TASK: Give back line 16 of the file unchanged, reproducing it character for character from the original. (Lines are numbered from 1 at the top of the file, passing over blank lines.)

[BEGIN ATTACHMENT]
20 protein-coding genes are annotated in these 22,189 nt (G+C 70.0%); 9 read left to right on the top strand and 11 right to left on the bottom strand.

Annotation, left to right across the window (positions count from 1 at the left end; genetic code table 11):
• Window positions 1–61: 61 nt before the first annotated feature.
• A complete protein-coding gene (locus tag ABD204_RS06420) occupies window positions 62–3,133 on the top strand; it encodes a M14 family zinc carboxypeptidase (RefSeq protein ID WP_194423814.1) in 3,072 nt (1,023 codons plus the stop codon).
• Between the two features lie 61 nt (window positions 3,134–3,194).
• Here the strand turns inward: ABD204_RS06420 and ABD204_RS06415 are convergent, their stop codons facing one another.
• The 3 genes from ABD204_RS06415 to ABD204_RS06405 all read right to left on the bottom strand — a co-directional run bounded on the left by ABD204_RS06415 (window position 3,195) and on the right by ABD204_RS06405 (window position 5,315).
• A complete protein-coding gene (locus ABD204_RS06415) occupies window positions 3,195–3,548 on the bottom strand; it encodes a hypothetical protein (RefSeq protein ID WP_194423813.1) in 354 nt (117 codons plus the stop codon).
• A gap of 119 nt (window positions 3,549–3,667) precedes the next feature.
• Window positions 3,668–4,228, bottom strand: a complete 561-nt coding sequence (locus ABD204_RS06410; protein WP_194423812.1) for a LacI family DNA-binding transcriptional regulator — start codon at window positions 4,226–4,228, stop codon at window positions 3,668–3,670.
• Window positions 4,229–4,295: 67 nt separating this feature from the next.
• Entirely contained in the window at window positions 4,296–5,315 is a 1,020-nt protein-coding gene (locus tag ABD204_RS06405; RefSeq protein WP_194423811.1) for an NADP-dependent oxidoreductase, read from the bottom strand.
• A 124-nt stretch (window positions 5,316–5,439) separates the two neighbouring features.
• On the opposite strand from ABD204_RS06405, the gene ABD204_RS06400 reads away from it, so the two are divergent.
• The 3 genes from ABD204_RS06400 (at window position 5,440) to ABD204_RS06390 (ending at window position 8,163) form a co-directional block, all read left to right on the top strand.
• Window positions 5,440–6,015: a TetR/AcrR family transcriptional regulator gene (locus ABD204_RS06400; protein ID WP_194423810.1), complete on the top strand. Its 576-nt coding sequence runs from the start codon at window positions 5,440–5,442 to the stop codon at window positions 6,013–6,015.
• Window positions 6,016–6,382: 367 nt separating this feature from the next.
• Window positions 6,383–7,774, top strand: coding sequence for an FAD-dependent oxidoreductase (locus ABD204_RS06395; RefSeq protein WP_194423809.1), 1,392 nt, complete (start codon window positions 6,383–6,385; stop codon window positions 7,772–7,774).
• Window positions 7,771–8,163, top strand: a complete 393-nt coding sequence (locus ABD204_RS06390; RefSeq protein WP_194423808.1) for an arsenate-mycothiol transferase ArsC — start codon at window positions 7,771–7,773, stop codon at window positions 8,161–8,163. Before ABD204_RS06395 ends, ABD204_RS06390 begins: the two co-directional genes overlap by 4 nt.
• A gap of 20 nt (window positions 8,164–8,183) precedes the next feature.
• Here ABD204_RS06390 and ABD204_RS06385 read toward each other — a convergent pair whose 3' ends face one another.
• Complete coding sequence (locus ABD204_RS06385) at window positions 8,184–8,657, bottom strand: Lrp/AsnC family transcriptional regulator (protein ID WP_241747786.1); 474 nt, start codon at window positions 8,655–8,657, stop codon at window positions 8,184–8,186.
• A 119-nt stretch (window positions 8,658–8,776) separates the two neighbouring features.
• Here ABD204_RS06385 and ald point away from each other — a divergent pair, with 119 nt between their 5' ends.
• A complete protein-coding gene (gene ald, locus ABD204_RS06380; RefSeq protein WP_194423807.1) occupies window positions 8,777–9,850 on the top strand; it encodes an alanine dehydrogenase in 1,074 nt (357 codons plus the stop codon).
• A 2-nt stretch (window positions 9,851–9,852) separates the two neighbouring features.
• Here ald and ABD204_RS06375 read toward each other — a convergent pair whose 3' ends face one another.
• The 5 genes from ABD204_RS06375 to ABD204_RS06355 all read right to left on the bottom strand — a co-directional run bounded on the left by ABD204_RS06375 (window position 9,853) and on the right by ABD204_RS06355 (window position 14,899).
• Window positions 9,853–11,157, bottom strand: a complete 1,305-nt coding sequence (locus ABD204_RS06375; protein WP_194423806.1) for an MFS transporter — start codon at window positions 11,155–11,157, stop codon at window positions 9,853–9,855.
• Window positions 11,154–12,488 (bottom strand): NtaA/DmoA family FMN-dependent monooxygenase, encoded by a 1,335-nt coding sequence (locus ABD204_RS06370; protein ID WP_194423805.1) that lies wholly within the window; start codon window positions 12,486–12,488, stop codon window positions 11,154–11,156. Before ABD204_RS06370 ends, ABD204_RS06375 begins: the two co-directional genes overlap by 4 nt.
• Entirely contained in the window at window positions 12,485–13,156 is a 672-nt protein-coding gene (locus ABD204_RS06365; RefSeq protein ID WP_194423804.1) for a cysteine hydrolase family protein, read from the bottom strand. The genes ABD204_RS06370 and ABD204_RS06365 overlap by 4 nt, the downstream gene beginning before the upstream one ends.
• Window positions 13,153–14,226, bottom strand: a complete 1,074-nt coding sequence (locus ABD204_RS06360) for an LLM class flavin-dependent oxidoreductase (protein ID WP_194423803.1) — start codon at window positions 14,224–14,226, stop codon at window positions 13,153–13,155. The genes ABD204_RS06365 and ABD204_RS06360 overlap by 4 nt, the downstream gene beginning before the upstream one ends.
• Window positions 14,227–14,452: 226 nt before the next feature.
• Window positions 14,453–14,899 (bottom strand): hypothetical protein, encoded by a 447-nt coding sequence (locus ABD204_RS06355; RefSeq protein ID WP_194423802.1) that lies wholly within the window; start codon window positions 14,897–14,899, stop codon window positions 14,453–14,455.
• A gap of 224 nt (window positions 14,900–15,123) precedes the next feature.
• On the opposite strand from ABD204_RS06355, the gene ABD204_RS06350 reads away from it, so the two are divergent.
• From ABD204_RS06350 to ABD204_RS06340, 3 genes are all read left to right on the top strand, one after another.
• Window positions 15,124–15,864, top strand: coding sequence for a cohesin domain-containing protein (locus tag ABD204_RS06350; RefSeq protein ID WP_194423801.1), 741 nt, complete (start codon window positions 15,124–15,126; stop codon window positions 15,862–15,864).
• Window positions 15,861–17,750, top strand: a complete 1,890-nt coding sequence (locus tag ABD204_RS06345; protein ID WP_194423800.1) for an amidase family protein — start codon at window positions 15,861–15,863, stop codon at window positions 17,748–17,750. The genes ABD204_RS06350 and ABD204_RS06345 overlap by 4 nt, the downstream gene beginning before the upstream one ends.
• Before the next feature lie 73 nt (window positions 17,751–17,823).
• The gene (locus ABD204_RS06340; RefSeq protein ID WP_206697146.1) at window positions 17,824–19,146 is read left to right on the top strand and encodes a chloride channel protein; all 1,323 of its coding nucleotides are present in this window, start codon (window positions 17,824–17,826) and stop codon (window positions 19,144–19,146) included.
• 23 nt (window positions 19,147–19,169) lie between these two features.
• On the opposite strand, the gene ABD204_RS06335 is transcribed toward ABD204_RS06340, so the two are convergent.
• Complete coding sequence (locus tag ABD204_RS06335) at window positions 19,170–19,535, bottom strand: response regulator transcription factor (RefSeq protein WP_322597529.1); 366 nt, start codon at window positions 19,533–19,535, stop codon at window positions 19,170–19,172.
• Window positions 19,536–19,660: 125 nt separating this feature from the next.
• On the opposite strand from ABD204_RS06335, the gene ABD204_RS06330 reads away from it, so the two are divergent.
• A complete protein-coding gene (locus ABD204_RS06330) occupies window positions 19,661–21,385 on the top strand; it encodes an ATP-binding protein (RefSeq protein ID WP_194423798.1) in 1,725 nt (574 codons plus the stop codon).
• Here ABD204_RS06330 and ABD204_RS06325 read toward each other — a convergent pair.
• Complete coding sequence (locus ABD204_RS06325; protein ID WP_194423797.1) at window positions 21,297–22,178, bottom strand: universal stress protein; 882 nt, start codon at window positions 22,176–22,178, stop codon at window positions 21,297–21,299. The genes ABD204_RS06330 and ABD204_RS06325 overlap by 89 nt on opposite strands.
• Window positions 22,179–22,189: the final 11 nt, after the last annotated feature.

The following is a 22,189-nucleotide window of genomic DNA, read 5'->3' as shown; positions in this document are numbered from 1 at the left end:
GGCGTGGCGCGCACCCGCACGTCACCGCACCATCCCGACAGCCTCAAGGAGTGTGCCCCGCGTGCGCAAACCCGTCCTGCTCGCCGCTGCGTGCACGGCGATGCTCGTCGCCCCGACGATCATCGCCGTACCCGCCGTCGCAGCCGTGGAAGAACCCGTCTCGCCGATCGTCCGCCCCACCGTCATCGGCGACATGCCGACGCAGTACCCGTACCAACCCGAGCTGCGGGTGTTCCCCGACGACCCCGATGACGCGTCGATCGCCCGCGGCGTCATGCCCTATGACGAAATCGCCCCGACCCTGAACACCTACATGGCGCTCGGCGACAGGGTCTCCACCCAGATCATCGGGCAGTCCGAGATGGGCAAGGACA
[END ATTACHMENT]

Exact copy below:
• Window positions 5,440–6,015: a TetR/AcrR family transcriptional regulator gene (locus ABD204_RS06400; protein ID WP_194423810.1), complete on the top strand. Its 576-nt coding sequence runs from the start codon at window positions 5,440–5,442 to the stop codon at window positions 6,013–6,015.